Divorced Parents Paying for College: How Does it Work?

divorced parents paying for college

By Vicki Vollweiler, Founder of College Financial Prep

Divorce and College.  Two words that are both equally hard to manage on their own without much research, guidance and support.  But what happens when you are divorced or getting divorced and at the same time, your children are approaching or even already in their college years? The combination can feel overwhelming. In this article, I will address the topic of divorced parents paying for college, and offer tips on how to make it all work.

 

I’m a divorced mom who separated right before my oldest child entered high school.  I have always been financially minded and with my divorce, I found myself extremely concerned about how to pay for my children’s college education since the cost for college is so expensive and always rising.

 

I met with a financial adviser at the time whose advice was…”You have plenty of years.  Come back to me after the dust settles.”  That was not the right answer for me!  As someone about to go through a divorce or as divorced parents paying for college, it’s important to be fully informed so that you can make smart decisions no matter how old your children are.

 

For me, it’s now 10 years later.  I am proud to say that my oldest child is in Graduate School with zero debt. I attribute that to good financial planning.  My youngest is soon approaching high school.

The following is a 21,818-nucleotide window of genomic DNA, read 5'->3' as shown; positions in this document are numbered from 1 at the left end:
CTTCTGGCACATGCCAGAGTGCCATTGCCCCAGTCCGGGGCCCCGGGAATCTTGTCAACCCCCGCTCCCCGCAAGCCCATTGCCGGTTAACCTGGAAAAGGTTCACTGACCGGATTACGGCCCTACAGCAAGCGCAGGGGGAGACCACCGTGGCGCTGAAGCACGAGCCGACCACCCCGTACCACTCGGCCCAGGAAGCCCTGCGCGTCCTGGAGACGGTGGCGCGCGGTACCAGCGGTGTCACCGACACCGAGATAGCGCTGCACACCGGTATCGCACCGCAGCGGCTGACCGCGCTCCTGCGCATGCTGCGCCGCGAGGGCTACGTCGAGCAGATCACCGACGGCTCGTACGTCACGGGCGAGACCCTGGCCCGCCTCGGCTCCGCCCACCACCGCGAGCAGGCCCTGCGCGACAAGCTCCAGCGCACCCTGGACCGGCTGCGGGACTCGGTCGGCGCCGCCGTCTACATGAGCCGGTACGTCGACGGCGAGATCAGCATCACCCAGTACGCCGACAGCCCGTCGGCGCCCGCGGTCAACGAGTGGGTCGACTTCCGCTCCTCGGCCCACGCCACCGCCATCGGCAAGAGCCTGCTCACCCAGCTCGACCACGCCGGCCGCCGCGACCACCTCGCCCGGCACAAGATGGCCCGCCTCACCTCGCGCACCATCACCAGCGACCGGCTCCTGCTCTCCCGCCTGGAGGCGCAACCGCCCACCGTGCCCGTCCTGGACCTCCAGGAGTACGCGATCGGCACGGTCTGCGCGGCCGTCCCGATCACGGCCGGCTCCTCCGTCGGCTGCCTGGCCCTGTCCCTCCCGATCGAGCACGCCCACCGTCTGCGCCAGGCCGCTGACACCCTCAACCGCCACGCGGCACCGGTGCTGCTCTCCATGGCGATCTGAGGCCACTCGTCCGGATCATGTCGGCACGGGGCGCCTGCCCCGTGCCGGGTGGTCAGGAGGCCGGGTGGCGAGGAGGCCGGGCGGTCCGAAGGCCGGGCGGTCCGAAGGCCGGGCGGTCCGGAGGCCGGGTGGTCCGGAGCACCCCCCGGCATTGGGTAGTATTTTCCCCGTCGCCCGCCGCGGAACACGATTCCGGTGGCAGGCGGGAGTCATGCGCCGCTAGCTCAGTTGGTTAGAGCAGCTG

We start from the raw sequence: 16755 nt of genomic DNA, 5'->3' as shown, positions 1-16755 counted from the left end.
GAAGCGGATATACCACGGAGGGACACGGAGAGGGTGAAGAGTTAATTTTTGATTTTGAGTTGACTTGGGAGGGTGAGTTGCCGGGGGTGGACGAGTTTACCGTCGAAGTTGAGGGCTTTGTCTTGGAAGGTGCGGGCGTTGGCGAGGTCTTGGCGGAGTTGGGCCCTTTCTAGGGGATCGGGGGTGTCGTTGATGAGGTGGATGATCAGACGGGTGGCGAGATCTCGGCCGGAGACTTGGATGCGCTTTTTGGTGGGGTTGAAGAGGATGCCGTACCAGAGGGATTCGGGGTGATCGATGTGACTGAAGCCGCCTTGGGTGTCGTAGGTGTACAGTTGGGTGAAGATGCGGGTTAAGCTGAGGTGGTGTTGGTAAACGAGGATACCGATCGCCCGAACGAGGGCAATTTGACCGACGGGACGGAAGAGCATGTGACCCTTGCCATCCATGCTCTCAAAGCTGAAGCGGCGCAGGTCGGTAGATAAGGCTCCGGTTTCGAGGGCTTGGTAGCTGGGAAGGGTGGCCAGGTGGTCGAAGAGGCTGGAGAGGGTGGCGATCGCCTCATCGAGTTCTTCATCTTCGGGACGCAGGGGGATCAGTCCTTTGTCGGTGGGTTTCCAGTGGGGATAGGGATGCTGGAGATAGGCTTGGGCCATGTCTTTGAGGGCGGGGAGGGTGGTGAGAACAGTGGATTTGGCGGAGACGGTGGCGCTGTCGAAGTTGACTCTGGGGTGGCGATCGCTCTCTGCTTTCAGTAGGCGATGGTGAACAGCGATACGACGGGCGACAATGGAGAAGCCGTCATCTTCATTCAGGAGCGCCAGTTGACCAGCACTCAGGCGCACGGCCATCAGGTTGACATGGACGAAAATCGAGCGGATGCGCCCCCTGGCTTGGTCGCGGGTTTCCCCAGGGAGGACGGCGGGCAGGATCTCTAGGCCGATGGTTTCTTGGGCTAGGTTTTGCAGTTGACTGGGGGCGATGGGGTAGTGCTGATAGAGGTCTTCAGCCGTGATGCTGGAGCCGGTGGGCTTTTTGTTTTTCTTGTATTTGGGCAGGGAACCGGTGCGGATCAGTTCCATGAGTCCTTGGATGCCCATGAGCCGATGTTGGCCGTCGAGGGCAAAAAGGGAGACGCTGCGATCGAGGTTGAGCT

As I always say…Life happens.  Maybe it’s due to a job loss.  Maybe it’s due to a medical illness.  Maybe it’s due to a divorce.  Many of us are just not able to save up for our children’s college education as we had once hoped.  But life goes on.  Even after divorce.  And we want to provide the best that we can for our children.

 

As many of us are aware, one of the leading contributors to divorce is financial difficulties within a marriage.  So now… what happens when you are spending money that you don’t necessarily have on splitting your lives into two separate households and yet you still need to pay for college costs for your children? How do divorced parents pay for college?

 

This is exactly why I created College Financial Prep!  My mission is to help parents navigate the path towards college affordability and reduce the amount necessary to spend to secure a great college education for your child.  The key here is strategic planning, which is vital to saving money on the cost of college.  Below, you will find guidance, no matter how old your children are, so that you can plan to

 

* Reduce your costs.
* Acquire merit scholarships and/or need based aid.
* Minimize the need for student loans.

 

Here are my tips for divorced parents paying for college:

 

1. Plan carefully with your mediator or attorney as to who has residential custody and receives child support.  This can greatly impact your cost of college.

 

2. Insist that even if a former spouse will not be contributing to the cost of college, that they will participate if the college financial aid offices request their financial information.  (It is possible to request a waiver from the colleges to exclude the other parent, but the colleges do not have to accept or approve the waiver request.)

 

3. Every state considers college differently when it comes to divorce.  If your co-parent refuses to participate in college costs, don’t panic. There are many options and possibilities where only your finances will be considered and merit scholarships and/or need based aid can be offered.

 

Things To Know: